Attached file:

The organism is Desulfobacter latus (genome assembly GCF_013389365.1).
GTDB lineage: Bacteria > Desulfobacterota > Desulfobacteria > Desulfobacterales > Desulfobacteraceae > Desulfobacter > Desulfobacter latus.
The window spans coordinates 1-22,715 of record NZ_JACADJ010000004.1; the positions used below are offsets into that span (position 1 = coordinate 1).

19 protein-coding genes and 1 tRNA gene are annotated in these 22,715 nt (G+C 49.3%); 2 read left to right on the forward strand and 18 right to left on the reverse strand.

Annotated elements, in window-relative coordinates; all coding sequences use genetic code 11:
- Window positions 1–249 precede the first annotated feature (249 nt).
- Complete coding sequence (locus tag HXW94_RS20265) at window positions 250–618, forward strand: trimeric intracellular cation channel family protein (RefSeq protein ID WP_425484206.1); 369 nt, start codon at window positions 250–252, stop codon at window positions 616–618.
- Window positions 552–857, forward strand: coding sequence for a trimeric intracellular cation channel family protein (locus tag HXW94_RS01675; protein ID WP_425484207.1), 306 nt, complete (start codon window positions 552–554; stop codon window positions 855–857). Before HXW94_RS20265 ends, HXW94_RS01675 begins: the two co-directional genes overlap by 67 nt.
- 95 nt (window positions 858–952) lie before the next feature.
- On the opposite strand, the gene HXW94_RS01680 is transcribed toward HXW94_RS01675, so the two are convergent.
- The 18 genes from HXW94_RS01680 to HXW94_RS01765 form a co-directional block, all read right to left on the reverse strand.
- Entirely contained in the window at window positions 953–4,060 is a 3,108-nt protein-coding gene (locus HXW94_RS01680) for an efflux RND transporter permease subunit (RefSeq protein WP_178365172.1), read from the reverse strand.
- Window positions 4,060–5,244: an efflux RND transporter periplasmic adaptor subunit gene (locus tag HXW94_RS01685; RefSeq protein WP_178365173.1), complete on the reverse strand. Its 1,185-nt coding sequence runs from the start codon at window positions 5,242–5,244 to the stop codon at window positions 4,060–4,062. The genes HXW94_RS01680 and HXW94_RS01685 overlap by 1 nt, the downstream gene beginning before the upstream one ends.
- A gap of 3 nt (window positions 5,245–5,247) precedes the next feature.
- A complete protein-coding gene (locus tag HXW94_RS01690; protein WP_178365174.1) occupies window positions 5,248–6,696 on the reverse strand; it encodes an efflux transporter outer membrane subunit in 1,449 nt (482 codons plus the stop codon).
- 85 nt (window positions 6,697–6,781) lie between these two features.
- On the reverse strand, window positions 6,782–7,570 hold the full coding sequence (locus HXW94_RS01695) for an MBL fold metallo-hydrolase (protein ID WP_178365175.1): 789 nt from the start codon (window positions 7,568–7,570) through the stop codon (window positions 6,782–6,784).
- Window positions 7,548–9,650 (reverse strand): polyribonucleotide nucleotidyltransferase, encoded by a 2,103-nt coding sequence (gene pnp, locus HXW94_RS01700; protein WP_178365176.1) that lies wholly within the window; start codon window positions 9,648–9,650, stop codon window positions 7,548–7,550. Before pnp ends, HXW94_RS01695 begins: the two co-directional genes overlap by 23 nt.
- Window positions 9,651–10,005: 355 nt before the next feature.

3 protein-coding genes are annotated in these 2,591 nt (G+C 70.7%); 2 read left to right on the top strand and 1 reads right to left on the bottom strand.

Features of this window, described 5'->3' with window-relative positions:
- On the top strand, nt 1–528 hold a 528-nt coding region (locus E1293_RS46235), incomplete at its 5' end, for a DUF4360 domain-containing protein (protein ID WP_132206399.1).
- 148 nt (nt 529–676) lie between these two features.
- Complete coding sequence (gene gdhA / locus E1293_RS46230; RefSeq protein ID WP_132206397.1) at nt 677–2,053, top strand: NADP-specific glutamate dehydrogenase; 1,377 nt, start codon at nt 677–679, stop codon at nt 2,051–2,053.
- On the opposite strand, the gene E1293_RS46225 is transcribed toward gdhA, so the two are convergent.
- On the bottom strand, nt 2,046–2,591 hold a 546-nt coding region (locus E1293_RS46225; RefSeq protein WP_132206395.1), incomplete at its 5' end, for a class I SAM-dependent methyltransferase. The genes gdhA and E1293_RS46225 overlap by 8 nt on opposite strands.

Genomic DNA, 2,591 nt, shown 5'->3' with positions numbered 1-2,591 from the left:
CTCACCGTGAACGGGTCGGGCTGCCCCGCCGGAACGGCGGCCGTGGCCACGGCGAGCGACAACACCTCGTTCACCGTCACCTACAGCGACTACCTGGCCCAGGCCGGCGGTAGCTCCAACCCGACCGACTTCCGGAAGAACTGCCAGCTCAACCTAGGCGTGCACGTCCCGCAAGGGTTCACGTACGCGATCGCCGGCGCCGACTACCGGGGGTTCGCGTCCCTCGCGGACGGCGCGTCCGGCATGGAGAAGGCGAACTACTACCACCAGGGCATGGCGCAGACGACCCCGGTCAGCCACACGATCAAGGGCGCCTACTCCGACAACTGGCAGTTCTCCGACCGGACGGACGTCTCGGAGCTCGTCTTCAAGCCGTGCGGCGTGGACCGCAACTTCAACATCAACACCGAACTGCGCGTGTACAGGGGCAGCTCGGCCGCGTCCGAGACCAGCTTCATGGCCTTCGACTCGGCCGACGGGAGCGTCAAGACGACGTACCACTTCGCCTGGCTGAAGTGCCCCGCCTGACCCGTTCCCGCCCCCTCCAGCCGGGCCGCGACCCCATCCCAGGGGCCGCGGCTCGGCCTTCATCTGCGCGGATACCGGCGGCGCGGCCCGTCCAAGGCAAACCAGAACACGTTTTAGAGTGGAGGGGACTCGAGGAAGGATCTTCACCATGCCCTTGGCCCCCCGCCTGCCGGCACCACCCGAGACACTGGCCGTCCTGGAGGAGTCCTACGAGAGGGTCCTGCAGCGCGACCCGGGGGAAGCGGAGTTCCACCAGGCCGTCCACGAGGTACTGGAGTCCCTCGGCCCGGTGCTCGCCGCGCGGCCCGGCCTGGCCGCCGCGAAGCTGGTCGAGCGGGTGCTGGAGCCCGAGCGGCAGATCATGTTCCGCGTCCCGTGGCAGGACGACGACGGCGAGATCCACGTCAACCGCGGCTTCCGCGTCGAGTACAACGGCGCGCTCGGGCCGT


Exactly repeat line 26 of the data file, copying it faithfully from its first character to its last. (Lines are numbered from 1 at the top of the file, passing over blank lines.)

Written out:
- On the bottom strand, nt 2,046–2,591 hold a 546-nt coding region (locus E1293_RS46225; RefSeq protein WP_132206395.1), incomplete at its 5' end, for a class I SAM-dependent methyltransferase. The genes gdhA and E1293_RS46225 overlap by 8 nt on opposite strands.